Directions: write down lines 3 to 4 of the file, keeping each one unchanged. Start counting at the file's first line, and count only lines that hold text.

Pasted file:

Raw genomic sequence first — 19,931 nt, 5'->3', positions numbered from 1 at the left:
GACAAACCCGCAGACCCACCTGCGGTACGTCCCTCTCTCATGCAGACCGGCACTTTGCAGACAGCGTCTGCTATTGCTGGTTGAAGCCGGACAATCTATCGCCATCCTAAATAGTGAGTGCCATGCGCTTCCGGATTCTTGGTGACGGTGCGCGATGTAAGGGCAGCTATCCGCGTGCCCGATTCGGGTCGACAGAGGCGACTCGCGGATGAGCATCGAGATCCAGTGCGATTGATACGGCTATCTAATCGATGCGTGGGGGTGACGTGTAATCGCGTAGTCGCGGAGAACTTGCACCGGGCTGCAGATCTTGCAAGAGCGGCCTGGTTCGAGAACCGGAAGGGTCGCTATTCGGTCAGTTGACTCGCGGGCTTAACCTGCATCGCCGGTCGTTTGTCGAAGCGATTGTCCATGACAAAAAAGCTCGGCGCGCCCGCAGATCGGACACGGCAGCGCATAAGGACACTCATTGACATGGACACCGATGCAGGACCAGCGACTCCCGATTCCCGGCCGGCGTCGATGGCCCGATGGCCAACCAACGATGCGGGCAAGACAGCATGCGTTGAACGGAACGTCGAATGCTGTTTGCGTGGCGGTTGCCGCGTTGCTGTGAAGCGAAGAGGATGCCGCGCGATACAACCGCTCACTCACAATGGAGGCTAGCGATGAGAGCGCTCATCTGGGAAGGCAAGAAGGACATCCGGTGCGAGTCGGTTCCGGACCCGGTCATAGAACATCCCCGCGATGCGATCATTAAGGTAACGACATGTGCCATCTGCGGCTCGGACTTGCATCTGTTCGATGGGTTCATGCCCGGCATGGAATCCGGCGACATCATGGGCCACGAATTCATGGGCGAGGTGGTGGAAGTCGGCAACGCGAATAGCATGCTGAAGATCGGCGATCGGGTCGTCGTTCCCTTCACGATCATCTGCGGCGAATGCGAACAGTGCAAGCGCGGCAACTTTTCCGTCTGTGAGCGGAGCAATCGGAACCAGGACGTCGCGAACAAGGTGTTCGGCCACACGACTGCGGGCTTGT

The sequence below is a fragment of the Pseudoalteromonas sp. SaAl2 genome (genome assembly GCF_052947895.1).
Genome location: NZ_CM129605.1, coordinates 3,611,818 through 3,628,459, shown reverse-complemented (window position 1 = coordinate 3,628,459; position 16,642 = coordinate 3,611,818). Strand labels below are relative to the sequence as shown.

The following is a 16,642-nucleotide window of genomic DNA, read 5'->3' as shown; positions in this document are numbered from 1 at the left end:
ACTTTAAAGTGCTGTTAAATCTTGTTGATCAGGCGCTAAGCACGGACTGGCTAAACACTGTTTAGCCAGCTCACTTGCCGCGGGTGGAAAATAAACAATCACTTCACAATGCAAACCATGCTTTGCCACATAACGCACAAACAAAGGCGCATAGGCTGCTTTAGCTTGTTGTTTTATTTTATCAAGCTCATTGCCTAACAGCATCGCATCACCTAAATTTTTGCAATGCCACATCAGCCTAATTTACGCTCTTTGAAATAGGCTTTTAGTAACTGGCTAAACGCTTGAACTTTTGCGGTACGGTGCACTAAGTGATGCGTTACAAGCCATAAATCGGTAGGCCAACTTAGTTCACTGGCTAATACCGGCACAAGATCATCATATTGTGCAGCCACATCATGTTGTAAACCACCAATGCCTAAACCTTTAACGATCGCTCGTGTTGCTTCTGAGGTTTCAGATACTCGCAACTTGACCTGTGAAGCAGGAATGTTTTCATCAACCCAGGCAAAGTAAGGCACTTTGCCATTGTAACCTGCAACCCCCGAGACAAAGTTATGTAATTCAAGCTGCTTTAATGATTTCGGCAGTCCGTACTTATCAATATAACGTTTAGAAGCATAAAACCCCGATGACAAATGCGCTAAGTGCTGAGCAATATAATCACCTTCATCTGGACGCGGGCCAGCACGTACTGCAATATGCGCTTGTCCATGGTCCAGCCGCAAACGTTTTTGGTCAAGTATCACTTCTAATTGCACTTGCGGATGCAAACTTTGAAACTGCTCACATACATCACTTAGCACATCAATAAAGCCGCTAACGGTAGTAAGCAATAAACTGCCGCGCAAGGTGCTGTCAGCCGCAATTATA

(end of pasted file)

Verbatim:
The sequence below is a fragment of the Pseudoalteromonas sp. SaAl2 genome (genome assembly GCF_052947895.1).
Genome location: NZ_CM129605.1, coordinates 3,611,818 through 3,628,459, shown reverse-complemented (window position 1 = coordinate 3,628,459; position 16,642 = coordinate 3,611,818). Strand labels below are relative to the sequence as shown.